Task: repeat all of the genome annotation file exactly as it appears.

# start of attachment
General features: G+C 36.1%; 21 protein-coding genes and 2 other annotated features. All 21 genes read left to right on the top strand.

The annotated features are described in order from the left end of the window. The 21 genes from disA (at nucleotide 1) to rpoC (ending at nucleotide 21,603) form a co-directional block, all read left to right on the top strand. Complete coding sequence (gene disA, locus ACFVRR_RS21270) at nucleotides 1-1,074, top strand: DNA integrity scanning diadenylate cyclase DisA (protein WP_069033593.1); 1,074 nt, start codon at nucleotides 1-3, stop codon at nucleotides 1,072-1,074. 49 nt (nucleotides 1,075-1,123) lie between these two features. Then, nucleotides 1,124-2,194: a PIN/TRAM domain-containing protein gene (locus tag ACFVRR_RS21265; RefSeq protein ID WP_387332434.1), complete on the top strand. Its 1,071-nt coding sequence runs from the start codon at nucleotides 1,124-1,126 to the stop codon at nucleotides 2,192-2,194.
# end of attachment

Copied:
General features: G+C 36.1%; 21 protein-coding genes and 2 other annotated features. All 21 genes read left to right on the top strand.

The annotated features are described in order from the left end of the window. The 21 genes from disA (at nucleotide 1) to rpoC (ending at nucleotide 21,603) form a co-directional block, all read left to right on the top strand. Complete coding sequence (gene disA, locus ACFVRR_RS21270) at nucleotides 1-1,074, top strand: DNA integrity scanning diadenylate cyclase DisA (protein WP_069033593.1); 1,074 nt, start codon at nucleotides 1-3, stop codon at nucleotides 1,072-1,074. 49 nt (nucleotides 1,075-1,123) lie between these two features. Then, nucleotides 1,124-2,194: a PIN/TRAM domain-containing protein gene (locus tag ACFVRR_RS21265; RefSeq protein ID WP_387332434.1), complete on the top strand. Its 1,071-nt coding sequence runs from the start codon at nucleotides 1,124-1,126 to the stop codon at nucleotides 2,192-2,194.